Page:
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Haydee Posadas, 73. (YouTube / The Associated Press)
Haydee Posadas, 73. (YouTube / The Associated Press)

‘No answers’

8 years after son’s disappearance on the way to U.S. border, a heartbroken mother learns his grisly fate

By WITW Staff on December 4, 2018

As a caravan of Latin American migrants seeking asylum and entry at the U.S. border continues to be met with indefinite delays, tear gas, and accusations from President Donald Trump claiming that they are mostly criminals or gang members, a new report has revealed the shocking magnitude of the risk faced by those who attempt to make the journey into the U.S. through Mexico. Over the past four years alone, The Associated Press has discovered, nearly 4,000 migrants have died or gone missing en route through Mexico — many at the hands of the same gangs that U.S. politicians like to claim the migrants are members of. Many more deaths, the AP reported, likely remain unidentified or unreported. And for Honduran mother Haydee Posadas, whose son disappeared en route to the U.S., it took more than seven years before she even knew for sure whether her son was dead or alive.

Posadas, a 73-year-old grandmother from Planeta in San Pedro Sula who is known as “Mama Hydee” to her local neighborhood, said her son Wilmer Gerardo Nunez first left for the U.S. in the 1990s at the tender age of 16 in an attempt to support the family after she lost her job at a factory. Nunez was deported twice from the U.S. but returned each time and eventually fell in love with a Mexican woman, Maria Esther Lozano, with whom he had a child, Dachell. But in 2010, with Lozano pregnant, Nunez was deported a third time. He returned home to Honduras to find that violence in the neighborhood, long overrun by dangerous gangs and seemingly governed by authorities with little regard for human life, had escalated to a shocking degree. At one point, Posadas said, one of her daughters was handcuffed to her house while men claiming to be police went inside and executed her grandson — apparently because they suspected him of involvement in a gang.

Nunez, Posadas said, was hoping to return to California and meet his new daughter when he set out for his fourth and final trip north. Facing threats from the local gangs — and with his ankle injured from fleeing the Zetas gang on a prior trip — Nunez took a shorter but more dangerous route to the U.S. border. Two weeks after he left, authorities discovered 72 corpses of migrants on a ranch in San Fernando, Mexico, near the Texas border. The Zetas, it was later revealed, had massacred the migrants after intercepting them and demanding that they join the cartel. Only one person in the entire group agreed to join the gang, according to an Ecuadorian who said he was one of just two migrants — the other being an unknown Honduran man — to escape the massacre.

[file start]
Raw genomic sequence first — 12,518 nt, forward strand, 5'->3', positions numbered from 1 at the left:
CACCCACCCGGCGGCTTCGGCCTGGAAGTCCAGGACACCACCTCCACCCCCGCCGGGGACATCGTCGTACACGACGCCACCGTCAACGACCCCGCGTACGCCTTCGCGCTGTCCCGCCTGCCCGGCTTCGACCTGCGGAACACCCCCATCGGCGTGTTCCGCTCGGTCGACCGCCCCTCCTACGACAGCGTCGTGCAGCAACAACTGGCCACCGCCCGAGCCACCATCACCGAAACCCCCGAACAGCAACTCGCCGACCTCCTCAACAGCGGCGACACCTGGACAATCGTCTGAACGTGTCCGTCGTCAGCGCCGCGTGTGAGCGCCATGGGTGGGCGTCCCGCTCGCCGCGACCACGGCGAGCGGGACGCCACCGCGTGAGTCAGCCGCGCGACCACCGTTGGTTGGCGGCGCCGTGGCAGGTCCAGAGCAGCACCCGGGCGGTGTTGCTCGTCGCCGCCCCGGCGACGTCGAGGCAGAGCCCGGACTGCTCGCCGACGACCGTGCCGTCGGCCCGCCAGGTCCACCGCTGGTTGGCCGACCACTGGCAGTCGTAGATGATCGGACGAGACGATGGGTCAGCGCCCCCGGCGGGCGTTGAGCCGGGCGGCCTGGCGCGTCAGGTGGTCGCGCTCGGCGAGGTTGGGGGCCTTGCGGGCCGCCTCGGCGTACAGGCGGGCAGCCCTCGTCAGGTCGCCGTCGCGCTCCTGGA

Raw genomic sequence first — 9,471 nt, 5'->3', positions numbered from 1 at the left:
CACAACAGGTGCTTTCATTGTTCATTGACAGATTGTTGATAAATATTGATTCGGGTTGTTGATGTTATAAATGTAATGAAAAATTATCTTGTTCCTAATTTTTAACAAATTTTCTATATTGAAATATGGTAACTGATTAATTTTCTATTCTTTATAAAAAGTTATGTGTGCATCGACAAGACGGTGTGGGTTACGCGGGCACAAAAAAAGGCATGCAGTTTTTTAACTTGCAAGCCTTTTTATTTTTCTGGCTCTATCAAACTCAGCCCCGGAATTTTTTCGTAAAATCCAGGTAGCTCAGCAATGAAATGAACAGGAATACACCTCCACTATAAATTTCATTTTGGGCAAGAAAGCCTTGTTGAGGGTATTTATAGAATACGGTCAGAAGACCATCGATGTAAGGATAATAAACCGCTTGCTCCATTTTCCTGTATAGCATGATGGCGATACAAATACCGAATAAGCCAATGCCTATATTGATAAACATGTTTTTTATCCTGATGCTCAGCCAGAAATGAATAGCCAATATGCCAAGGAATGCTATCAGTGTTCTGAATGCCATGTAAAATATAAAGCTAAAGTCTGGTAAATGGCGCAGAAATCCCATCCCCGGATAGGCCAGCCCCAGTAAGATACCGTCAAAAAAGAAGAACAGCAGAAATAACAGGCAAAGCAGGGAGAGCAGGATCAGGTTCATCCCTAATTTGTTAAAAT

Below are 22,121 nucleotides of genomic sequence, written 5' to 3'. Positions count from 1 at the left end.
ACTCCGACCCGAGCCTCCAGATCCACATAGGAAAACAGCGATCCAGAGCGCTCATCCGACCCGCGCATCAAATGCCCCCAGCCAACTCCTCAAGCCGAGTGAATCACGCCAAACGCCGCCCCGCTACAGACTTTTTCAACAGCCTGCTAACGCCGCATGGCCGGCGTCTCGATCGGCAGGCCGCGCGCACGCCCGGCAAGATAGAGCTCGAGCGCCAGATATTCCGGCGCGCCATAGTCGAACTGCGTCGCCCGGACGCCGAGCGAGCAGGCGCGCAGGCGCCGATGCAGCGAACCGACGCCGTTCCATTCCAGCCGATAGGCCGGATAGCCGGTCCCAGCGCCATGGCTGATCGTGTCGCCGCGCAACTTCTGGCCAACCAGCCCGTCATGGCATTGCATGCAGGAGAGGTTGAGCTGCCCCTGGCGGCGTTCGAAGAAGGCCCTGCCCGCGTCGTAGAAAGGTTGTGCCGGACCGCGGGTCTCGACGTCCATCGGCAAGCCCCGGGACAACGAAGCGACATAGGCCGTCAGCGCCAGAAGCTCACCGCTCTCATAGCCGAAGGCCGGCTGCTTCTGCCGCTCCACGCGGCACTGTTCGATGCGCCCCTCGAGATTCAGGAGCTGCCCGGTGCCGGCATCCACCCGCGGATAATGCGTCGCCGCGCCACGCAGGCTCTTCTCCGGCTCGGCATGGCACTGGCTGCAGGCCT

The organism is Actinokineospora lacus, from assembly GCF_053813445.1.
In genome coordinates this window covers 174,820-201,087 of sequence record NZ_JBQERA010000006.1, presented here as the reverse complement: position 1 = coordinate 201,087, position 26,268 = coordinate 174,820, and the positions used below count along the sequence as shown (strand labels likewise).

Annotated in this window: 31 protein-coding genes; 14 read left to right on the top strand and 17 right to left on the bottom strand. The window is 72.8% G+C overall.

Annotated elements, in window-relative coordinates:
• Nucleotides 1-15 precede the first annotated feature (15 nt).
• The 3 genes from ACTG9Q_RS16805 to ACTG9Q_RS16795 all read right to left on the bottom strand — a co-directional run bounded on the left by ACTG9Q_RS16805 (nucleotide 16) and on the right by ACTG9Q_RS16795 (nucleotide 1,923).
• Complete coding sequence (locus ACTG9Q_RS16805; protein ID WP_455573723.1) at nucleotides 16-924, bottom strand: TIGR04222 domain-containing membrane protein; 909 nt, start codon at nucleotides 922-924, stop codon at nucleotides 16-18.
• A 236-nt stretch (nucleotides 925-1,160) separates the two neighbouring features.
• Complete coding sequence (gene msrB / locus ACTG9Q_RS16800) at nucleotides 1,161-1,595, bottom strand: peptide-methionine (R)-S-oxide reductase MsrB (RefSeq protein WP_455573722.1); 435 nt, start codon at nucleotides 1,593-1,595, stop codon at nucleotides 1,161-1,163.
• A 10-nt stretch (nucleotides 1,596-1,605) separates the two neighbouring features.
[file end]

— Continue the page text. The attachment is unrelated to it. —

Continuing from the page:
Authorities released names of the victims — among them Posadas’ grandson and two neighbors who had been traveling with them — but Nunez was not among them. For years, Posadas engaged in a desperate attempt to find out whether her son was alive — was he the mysterious Honduran man that the Ecuadorian, now in hiding, had spoken of? Officials refused to confirm, deny, or even look into the matter. It wasn’t until 8 years later, when an Argentine investigative team exhumed the bodies at the ranch and arranged DNA tests, that Posadas finally had confirmation. Nunez, it turned out, had been one of the 72 who were killed. Almost as painful as the death of her son, she said, was “having to wait with no answers … like so many mothers who still have no answers about their sons.”

“My heart hurt so much … most of all because of the death he suffered, not even knowing who killed him, with his eyes blindfolded, hands tied,” Posadas told The Associated Press. “Why? Why, having the proof, did they hide it so long?”

Mexican officials have yet to publicly comment on what caused their failure to properly identify the bodies in the massacre. No one was ever convicted for the murder of the 72 migrants, and nine of the bodies remain unidentified.

Watch video of The Associated Press’ interview with Posadas below.

Read the full story at The Associated Press.


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